Although breast milk is considered the ideal food for the term infant, for the VLBW infant it provides inadequate amounts of several nutrients, especially protein, vitamin D, calcium, phosphorus, and sodium. While large volumes of human milk (180 mL/kg/d) provide the energy sufficient to enable nearly all infants with birthweights <1250 g to gain weight at intrauterine rates (approximately 15 g/kg/d), the protein content is suboptimal, and may result in lower serum albumin and transthyretin (prealbumin) levels, which are reliable indicators of protein nutrition in preterm infants. The calcium and phosphorus content is low in unsupplemented human milk regardless of large volumes in comparison with that required to achieve intrauterine accretion rates, resulting in poor bone mineralization in VLBW infants. In addition, the sodium content of human milk results in less sodium retention than intrauterine estimates and may result in hyponatremia and may be rate-limiting for appropriate weight gain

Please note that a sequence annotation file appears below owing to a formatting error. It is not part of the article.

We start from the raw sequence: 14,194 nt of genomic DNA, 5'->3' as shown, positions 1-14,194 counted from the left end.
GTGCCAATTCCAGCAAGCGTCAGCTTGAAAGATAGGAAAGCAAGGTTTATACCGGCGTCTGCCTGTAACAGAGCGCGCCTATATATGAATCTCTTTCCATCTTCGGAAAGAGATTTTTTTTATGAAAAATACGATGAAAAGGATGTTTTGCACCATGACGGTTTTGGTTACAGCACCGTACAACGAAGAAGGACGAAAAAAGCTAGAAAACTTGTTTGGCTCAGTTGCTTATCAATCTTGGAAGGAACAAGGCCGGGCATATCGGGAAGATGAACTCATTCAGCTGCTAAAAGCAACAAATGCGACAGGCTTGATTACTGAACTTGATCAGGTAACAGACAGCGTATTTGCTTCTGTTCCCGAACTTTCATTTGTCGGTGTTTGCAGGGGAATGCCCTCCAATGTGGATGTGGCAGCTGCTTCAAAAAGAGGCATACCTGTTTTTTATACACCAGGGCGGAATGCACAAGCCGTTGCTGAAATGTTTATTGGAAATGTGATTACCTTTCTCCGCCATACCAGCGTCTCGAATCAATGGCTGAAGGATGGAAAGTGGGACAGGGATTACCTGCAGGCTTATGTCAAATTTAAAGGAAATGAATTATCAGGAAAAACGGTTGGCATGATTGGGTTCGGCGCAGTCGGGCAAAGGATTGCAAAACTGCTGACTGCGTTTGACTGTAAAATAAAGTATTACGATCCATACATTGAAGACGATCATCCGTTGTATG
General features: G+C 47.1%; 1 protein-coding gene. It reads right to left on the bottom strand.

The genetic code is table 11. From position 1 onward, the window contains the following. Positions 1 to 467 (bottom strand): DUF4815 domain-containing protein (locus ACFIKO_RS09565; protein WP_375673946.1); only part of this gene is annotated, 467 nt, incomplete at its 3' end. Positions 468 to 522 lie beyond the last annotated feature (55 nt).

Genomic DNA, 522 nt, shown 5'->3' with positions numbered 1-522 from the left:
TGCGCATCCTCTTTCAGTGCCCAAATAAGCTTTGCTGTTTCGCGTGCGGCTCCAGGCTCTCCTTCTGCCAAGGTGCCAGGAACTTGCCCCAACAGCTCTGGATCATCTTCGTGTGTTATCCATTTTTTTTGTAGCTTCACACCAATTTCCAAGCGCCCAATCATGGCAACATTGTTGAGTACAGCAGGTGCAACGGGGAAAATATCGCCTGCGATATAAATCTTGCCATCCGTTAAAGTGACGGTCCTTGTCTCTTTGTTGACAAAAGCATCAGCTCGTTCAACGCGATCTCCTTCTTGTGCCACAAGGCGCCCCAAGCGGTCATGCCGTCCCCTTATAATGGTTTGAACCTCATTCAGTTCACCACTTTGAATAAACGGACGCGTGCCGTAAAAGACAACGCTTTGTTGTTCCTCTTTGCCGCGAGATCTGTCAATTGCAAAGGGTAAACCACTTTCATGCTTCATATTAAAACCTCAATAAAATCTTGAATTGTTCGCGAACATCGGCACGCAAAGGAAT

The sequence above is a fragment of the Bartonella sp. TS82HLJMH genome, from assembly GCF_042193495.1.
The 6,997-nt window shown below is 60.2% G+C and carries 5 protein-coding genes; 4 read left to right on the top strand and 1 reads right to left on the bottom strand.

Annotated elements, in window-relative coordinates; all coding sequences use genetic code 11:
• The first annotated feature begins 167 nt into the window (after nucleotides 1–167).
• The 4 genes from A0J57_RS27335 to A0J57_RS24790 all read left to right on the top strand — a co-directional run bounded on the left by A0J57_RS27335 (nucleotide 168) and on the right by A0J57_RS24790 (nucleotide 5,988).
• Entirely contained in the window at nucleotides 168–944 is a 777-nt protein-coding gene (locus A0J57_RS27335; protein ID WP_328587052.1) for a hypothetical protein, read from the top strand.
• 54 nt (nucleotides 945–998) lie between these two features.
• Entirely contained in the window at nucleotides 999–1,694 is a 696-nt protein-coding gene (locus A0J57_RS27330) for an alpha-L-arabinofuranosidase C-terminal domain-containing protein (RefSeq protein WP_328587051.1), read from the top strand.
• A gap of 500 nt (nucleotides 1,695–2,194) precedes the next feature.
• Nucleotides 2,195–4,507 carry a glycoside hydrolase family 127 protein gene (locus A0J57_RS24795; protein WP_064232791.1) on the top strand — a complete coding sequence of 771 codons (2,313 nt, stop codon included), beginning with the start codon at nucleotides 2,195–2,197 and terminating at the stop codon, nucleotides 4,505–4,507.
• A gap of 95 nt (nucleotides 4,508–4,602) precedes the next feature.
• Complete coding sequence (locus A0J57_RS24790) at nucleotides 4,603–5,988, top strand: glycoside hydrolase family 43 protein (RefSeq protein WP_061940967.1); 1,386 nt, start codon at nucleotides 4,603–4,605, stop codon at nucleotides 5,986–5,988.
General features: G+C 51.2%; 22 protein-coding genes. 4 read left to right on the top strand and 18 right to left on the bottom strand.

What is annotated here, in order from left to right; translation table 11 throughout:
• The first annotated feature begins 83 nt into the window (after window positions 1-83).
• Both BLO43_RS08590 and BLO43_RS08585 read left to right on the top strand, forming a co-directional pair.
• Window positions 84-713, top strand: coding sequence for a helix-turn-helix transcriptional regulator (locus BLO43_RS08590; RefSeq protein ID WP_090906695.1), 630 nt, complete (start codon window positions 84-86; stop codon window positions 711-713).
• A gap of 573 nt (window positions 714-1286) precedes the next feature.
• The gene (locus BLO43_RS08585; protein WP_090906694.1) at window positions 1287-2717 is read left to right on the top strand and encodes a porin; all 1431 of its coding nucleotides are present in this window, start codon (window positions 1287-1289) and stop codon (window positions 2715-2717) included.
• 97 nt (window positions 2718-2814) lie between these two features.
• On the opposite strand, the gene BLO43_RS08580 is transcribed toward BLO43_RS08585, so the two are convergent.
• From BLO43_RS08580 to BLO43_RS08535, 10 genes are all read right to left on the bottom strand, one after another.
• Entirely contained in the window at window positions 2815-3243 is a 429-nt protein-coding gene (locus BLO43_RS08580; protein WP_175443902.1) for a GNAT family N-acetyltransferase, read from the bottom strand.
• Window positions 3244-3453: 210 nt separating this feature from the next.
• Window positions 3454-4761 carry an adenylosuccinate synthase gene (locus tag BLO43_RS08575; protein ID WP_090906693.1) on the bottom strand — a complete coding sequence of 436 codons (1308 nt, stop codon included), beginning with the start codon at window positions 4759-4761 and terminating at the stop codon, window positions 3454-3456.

Lucas and colleagues (1984) found that infants weighing less than 1200 g at birth fed unfortified human milk were less than two standard deviations below the mean for weight for age when they reached 2.0 kg. Therefore, infants weighing less than 1.0 kg at birth who were fed unfortified human milk would be expected to take three weeks longer to reach a weight of 2.0 kg than infants receiving preterm formulas.
In a study focusing on developmental outcomes, Lucas et al. (1989) observed that infants receiving breast milk had a significantly higher intelligence quotient at eight years than formula-fed infants. These studies included infants receiving unfortified donor human milk.